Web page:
Today, representatives of the European Union begin negotiations with Russian President Vladimir Putin at the 29th EU-Russia summit. European leadership is expected to pressure Moscow to assume a tougher posture towards the Assad regime in Syria.
The talks come a little more than a week after the international community’s collective conscience was shocked by the massacre at Houla. More than 100 people — more than half of whom were women and children — were killed by artillery shelling and government militia (known as the shabiha) who executed civilians in a manner more up close and personal.
Two days ago, the U.S. State Department confirmed reports of mass graves dug near the Taldou neighborhood of the Syrian city. By this point, even China’s vocally condemning the Assad regime, so appalling was the systematic violence conducted against innocents. Russia managed to denounce the carnage without pointing any fingers.
For his part, President Bashar al-Assad took to the airwaves for the first time since January to decry the bloodshed, blaming it on foreign terrorists while denying any responsibility for the atrocities. Despite stiffening isolation, the Alawite premiere still holsters sufficient temerity to condemn “assault” by the international community, because of Syria’s tradition of “resistance” against Israel and the West.
So why did I preface such ridiculous remarks with mention of a summit-series between European higher-ups and their colleagues in Russia?
Three basic facts of this conflict: 1) Violence in Syria will only be stopped by decisions made in Moscow; 2) This will occur when Russia decides the Assad regime is in terminal failure, and — consequently — Russian interests in the Mideast are facing collapse; and, finally 3) The conversation that’s happening in Washington about what to do with Syria doesn’t have anything to do with a growing humanitarian crisis.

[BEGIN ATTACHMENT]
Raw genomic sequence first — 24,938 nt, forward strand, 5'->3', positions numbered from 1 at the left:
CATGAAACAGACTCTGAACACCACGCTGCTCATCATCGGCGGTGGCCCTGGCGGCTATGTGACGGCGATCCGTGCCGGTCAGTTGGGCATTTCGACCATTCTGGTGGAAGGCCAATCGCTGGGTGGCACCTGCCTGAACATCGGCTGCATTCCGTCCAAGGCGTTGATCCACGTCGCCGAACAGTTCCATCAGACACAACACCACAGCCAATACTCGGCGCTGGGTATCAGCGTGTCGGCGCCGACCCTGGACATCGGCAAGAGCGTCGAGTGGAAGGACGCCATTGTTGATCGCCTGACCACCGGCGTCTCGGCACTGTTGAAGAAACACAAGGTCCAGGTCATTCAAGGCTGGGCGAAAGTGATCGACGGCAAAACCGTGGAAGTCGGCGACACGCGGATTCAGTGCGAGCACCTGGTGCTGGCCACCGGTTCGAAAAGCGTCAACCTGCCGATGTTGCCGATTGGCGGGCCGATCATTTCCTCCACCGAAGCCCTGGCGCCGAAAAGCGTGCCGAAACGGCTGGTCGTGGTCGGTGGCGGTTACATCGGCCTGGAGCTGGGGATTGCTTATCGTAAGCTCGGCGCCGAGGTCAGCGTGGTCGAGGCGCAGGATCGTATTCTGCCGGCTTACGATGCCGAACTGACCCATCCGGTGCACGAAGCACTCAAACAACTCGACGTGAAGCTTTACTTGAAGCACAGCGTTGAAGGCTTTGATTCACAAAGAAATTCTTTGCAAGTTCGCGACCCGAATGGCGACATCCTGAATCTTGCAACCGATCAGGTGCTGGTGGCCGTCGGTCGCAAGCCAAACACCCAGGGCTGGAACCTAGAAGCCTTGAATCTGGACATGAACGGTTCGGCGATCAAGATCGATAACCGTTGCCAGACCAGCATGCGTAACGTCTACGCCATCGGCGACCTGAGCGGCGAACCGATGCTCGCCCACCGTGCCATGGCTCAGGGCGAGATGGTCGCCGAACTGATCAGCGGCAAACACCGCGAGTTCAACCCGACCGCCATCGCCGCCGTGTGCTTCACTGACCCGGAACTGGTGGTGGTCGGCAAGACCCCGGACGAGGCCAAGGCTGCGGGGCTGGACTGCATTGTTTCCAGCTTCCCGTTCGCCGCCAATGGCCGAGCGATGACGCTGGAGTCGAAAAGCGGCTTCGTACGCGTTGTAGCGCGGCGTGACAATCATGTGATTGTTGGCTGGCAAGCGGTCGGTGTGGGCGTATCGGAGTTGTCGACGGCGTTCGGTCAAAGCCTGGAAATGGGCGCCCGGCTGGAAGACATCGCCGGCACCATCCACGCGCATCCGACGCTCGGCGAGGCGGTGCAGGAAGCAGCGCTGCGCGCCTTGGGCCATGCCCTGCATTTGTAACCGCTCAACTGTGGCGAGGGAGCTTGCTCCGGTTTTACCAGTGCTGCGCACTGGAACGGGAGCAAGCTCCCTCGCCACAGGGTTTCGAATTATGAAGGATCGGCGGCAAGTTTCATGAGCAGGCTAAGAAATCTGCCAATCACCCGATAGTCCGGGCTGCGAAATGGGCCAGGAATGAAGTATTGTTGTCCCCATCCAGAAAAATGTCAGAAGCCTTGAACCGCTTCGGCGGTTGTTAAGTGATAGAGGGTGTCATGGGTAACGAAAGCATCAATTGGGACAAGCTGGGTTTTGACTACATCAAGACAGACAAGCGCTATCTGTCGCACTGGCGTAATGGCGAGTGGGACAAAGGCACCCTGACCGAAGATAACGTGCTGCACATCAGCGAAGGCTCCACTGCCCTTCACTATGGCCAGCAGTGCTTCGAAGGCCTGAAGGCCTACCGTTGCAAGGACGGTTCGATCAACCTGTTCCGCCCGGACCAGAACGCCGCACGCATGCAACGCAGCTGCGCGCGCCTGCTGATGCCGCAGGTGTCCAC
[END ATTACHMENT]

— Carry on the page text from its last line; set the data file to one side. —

Make no mistake — this is all about Assad’s strategic relationship with Iran. Syria serves as international conveyor-belt for those tools of terror deployed by the Islamic Republic to its militant proxies in Gaza and southern Lebanon. The collapse of the Assad regime would critically undermine Iran’s ability to threaten Israel’s security.
Despite this fact — or perhaps because of “success” in Libya — the authorization, justification and obligation of military intervention remain problematic. Questions surrounding the very nature of sovereignty, the framework of international law and the significance of human rights have led to diverse perspectives at to our “responsibility to protect.”
So when the Obama regime — or for that matter, President Romney — decides it’s time to get serious about “political transition” in Syria, recognize that determination will depend upon Russian support at the Security Council for effectual action.
For Moscow, the Assad regime is ultimately disposable. Its interests aren’t specifically political, cultural or religious — quite the contrary, they’re purely economic. Russia requires three things from Syria — naval access to the warm water port of Tartus, maintenance of trade relations, and a continued consumption of aging Russian arms.
The removal of the Assad regime assures a critical blow to Tehran, a victory for human rights, and a demonstration of post-Cold War collaboration between Moscow and the West. And all of this is ultimately possible (absent the American military or arming shadow militaries!), particularly if international leaders are able to goad Russia into behaving like the superpower it still claims to be.
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